So artists are using different mediums to find answers, to sort out why exactly their parents saved so many things. Song became more concerned about his mother's collecting after the sudden death of his father in 2002. "She not only held on to everything, but also left these things scattered everywhere," Dong wrote in a 2005 article about "Waste Not." Frugality, he says, became a way to mourn, to fill such a vast, empty space.  "I understand her need to fill the space with those daily-life objects more as a need to fill the emptiness after my father's death," says.

Filmmaker Cynthia Lester used her trade to make a documentary about her mother's hoarding. Lester ran away from home when she was 13, driven out by her mother's compulsive hoarding. When she returned for the documentary, her mother's house was so packed that the floor was no longer visible. She could only enter through the window and the bathroom had become unusable; neighbors has signed a petition to evict her. The documentary follows Lester and her siblings as they clean out her mother's house, an emotional and tense experience of fighting, yelling, crying and screaming.

"When you live in this environment it's so chaotic and you're trying to make sense of it," she says. "I think creating art out if it is a way for us to do that." The film, My Mother’s Garden, was an official selection at the 2008 Slamdance Film Festival. It also aired on MSNBC in April.

Sorting through these massive collections of objects is not only physically challenging, but also an emotional struggle.  There's the nervousness about putting a private family member into a public display. Fisher, the painter, knew her mother was generally guarded about her hoarding.  "In the beginning it was terrifying," says Fisher.  "I thought my mother would have a nervous breakdown if she knew." Lester still grapples with what it meant to make her documentary, which, in a way, validated her mother's hoarding. In doing so, she wondered, was she only encouraging a mental illness, supporting the notion that every saved object has a purpose? "It's complicated," she admits. "In a way, its enforcing the fact that hoarding is okay, by turning it into a beautiful thing." 

Some hoarders worry that these explorations may rely too heavily on the artists' post hoc explanations of hoarding behavior and not enough on the established, scientific literature. Song's attribution of his mother's collecting to cultural mores, for example, didn't sit well with Paula Kotakis, a former hoarder who runs a support group in California. "My reaction was how he could miss the diagnosis, the mental health issue," she says. "The stuff she saved was textbook hoarding. This wasn't just a cultural thing." She cites a study from 1993, which failed to find any connection between material deprivation early in life and hoarding. Elizabeth Perry, who directs the Harvard-Yenching Institute and specializes in contemporary Chinese history, confirms that this level of hoarding was more "idiosyncratic than common." "In my own experience, the reaction to [Cultural Revolution] over time was not to save every scrap of property," she says.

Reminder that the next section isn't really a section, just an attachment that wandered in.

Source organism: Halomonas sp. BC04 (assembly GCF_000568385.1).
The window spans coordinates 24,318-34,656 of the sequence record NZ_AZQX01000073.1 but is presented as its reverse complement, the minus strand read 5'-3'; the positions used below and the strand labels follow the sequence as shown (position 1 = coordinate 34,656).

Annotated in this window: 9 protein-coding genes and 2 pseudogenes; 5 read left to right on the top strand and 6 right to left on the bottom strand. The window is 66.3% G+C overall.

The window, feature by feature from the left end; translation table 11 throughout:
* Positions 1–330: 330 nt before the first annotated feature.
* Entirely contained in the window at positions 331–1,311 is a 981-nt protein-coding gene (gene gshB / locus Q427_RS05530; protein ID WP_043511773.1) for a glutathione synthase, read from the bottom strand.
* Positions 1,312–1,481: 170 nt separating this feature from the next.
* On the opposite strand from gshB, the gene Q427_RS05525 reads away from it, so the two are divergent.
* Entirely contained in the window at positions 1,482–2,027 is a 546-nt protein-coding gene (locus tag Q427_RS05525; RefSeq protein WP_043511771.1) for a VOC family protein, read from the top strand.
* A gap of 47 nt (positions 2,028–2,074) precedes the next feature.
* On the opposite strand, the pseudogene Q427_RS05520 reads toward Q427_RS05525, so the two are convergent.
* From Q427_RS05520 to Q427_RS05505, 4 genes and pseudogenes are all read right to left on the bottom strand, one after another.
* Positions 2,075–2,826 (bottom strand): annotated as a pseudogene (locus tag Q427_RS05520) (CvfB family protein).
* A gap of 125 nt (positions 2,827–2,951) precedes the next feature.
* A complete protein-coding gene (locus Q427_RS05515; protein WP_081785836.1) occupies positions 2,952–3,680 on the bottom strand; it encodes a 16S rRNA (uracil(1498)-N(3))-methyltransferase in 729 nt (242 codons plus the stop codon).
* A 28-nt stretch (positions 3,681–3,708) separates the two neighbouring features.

But Song describes his experience as therapeutic for the entire family, a way for his mother to both cope with the devastation of her husband's death and confront the massive amount of stuff she'd accumulated. Initially, she was hesitant about putting her personal objects into the public sphere. She thought it might negatively impact her son's reputation. But Song assured his mother it would only be a positive experience for the entire family. So Song and his mother categorized the objects and planned their placement, his sister took care of the storage and shipment. "In this work, I hoped I could help release my mother's pain from my father's sudden death through art making," Song, now in China, wrote in an e-mail. "Art would allow her to obtain a new way of life." Together, they installed the exhibit in Beijing and then across Europe. "This new life gives her new meanings and values, it made her enjoys her life very much," Song writes. Song's mother died in January, shortly before they began to install the exhibit in New York. But the sign that he's hung at every exhibition, in Chinese characters, still seems fitting. Its bright neon blue lights read: "Dad, don't worry, Mum and we are fine."